On Saturday, December 5, join us online to celebrate Holiday Traditions from Around the World. Since the Gold Rush, immigrants came to the county from countries around the world. When they came, they brought with them customs from their homelands. The day’s craft activities explore some of the holiday traditions that people brought with them to the Peninsula.

Girl decorating a Christmas cracker
Heritage Bank of Commerce Logo

Hands-On Activities

Enjoy recreating these holiday traditions and crafts from around the world!

Clip art of an English Christmas Cracker

Christmas Cracker

Christmas crackers originated in England.


  • toilet paper tube
  • tissue paper (or thin wrapping paper)
  • ribbon, string or yarn
  • tape
  • markers (optional)

Click here for instructions.

Click here for instructions to make a tissue paper crown to put inside your cracker.

Clip art of a Mexican Bird Rattle for New Year's Celebration

Bird Rattle

Rattles are popular in Mexico during New Year’s Celebrations


  • template, parts one and two  (you will only need two of these circles)
  • tape (masking tape works best, but any tape will do)
  • craft stick (or pencil, small branch, dowel–anything of similar size/shape)
  • dried beans (or rice, pony beads—anything of similar size/weight)
  • crayons, markers or color pencils
  • glue stick

Click here for instructions.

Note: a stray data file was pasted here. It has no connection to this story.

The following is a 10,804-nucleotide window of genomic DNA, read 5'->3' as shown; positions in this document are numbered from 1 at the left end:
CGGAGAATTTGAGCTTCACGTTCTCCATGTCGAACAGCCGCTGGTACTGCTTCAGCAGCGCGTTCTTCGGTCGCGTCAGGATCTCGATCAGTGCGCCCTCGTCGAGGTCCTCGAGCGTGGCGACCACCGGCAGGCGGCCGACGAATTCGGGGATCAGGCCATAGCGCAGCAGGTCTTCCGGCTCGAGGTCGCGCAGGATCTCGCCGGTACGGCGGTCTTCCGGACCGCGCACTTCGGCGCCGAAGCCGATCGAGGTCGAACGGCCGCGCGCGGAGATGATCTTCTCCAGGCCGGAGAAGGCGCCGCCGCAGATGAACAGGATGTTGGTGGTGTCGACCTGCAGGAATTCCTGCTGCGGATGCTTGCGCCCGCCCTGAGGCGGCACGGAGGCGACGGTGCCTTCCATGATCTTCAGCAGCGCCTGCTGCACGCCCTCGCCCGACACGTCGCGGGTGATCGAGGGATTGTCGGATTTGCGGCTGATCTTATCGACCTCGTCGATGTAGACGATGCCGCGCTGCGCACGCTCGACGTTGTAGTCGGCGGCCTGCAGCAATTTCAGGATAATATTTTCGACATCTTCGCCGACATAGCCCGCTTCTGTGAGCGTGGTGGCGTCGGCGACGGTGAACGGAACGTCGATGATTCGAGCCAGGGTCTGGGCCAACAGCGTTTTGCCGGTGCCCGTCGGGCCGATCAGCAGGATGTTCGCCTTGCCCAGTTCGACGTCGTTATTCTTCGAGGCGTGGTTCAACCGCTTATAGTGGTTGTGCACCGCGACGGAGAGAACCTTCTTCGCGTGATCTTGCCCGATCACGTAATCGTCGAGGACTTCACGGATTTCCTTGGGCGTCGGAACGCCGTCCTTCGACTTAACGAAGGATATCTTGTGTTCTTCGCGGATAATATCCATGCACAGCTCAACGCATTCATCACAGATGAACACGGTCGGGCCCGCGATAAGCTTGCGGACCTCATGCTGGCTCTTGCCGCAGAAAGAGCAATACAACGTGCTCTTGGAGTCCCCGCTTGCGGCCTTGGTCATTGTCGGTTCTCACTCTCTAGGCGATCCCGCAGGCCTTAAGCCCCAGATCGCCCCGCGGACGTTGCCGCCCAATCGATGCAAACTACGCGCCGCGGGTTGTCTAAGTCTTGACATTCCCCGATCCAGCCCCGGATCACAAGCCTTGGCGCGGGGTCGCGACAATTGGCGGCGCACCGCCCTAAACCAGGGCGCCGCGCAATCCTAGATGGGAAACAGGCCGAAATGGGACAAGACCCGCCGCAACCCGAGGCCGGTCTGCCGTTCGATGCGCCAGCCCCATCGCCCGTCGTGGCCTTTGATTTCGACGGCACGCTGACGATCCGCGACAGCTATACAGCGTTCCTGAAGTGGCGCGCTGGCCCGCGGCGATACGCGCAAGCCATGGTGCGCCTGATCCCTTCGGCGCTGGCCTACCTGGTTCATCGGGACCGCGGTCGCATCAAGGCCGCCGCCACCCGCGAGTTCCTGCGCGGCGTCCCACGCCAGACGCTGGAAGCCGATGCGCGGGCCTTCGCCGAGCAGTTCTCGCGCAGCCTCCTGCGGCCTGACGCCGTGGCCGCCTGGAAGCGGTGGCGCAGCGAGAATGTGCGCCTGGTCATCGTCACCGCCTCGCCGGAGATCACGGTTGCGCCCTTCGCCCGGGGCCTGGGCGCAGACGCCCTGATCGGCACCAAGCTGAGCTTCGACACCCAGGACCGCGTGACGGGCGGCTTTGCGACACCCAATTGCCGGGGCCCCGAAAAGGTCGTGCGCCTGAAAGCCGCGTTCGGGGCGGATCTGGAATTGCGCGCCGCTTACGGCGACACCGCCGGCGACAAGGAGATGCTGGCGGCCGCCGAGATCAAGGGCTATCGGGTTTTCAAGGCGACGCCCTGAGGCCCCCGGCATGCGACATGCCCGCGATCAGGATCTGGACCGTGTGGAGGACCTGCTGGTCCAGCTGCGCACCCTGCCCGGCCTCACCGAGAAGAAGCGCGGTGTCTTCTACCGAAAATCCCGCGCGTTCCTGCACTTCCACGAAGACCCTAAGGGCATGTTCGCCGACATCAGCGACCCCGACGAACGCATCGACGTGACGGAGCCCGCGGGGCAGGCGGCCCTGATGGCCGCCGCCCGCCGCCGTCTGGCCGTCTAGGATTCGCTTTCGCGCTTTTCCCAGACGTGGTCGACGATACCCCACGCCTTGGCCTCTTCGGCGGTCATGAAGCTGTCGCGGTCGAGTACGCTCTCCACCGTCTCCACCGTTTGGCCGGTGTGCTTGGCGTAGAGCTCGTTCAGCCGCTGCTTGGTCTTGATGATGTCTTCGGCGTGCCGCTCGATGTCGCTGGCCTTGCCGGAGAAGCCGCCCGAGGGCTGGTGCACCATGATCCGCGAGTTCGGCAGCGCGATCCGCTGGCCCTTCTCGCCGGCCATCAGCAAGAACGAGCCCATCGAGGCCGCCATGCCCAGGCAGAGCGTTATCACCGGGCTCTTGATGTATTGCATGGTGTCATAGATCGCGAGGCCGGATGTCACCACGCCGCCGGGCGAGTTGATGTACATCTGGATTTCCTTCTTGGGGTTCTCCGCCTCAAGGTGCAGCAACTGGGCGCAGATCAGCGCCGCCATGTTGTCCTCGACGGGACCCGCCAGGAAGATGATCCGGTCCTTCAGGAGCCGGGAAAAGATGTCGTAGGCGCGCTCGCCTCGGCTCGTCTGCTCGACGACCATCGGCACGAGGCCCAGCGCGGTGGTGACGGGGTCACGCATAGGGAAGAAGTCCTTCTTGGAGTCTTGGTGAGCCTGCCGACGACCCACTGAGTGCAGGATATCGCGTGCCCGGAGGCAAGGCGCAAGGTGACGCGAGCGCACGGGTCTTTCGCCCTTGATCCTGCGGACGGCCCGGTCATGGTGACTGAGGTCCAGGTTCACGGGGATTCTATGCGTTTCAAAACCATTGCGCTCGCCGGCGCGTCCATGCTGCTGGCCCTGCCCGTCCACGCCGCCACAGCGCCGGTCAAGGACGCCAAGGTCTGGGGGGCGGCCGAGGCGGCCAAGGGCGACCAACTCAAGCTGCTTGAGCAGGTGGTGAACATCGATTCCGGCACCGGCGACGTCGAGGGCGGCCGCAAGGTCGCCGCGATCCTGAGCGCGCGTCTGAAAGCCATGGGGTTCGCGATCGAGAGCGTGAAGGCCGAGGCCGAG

Clip art of African American Kinara used during Kwanzaa


A Kinara is a candle holder used during Kwanzaa–a holiday celebrating African American culture


  • paper plate
  • craft sticks
  • yellow tissue paper (if you don’t have tissue paper, you can use any kind of yellow paper, or use white paper and a yellow crayon/marker/highlighter)
  • tape
  • markers/crayons/color pencils
  • ​glue stick

Click here for instructions.

If you don’t have craft sticks, you can cut out similar candle shapes from thin cardboard or construction paper. Or, you can click here for a printable version. Courtesy DLTK’s Crafts for Kids.

Clip art of 2 children playing Japanese New Year game hanetsuki

Hagiota Paddle

A Hagoita paddle is a piece from a traditional Japanese New Year’s game called hanetsuki.


  • paddle template (printing on cardstock works best, if you don’t have cardstock, print and cut out the template, then trace it onto a piece of thin cardboard (like the back of a cereal box)
  • geisha template (regular paper is fine)
  • craft stick (or pencil, small branch, dowel–anything of similar size/shape)
  • tape (masking tape works best, but any tape will work)
  • glue stick
  • crayons/markers/color pencils

Optional: a cotton ball and a small square of tissue paper (or a tissue/sheet of paper towel/napkin).

Click here for instructions.

Handbell Performance

Ring in the holidays with a prerecorded performance by the San Francisco State University Handbell Choir.  Click here for a printable program.

For more information on the group, visit our Courthouse Docket page.  The Courthouse Docket series is sponsored by Cypress Lawn Heritage Foundation.